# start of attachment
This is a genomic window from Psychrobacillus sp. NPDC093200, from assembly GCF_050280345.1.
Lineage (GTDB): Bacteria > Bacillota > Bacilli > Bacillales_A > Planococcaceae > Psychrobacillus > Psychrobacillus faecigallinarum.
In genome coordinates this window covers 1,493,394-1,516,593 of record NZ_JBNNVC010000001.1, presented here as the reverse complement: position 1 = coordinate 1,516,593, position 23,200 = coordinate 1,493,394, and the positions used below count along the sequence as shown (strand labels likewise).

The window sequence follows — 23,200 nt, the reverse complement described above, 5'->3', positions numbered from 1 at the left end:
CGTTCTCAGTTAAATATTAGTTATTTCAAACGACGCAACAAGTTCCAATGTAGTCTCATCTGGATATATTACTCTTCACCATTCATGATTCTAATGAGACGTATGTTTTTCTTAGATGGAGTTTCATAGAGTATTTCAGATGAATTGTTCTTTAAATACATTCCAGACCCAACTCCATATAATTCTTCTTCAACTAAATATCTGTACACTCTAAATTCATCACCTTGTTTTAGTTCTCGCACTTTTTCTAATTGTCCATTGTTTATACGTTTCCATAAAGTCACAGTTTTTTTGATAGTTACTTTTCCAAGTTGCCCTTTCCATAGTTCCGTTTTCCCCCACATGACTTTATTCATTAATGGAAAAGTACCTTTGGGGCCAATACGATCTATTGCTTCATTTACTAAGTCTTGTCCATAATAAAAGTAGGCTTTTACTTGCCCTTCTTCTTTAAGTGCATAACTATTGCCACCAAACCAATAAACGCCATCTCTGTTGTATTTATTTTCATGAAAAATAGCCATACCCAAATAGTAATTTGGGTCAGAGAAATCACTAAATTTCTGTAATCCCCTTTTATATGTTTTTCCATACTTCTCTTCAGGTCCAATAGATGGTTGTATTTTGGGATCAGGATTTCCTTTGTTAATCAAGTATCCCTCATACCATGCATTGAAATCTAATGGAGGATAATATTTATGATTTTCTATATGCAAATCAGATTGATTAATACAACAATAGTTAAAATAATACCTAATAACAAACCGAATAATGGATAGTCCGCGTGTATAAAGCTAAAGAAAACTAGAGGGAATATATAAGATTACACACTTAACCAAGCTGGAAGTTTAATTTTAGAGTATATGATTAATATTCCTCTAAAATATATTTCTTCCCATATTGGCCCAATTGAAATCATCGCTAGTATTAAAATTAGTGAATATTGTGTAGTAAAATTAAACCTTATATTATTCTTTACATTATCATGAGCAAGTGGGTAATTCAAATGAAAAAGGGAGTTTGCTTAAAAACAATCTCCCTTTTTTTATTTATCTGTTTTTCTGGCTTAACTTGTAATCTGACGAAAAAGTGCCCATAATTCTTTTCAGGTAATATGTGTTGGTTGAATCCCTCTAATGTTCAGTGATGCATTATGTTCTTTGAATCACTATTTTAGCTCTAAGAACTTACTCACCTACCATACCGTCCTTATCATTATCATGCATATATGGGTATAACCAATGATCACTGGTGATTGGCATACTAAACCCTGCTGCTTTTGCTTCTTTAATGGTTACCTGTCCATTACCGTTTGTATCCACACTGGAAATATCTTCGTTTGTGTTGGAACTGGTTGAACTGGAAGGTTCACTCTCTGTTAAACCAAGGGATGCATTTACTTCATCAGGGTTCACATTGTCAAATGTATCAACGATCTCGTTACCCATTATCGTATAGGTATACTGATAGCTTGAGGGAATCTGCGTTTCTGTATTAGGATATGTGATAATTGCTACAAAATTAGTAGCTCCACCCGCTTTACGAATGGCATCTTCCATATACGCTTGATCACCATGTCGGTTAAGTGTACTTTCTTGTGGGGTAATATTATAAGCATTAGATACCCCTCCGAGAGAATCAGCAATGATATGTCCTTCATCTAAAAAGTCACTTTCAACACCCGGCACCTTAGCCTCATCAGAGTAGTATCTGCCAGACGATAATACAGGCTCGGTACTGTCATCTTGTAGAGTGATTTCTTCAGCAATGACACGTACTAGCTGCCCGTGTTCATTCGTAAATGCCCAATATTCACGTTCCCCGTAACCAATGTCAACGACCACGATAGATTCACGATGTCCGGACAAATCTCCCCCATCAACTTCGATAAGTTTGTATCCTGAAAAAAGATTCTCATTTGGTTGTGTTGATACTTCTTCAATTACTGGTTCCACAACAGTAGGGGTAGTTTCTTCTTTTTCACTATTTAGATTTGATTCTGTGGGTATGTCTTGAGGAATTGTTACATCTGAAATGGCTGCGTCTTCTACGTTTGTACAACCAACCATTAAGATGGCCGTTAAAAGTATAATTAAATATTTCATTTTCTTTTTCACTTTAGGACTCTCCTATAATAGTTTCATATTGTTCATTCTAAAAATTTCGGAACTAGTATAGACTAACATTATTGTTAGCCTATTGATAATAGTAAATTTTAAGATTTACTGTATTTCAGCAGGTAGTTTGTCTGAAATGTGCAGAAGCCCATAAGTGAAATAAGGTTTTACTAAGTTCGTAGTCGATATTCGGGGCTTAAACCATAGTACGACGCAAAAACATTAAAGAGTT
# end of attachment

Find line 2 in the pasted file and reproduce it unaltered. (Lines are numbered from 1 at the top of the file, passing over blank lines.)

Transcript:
Lineage (GTDB): Bacteria > Bacillota > Bacilli > Bacillales_A > Planococcaceae > Psychrobacillus > Psychrobacillus faecigallinarum.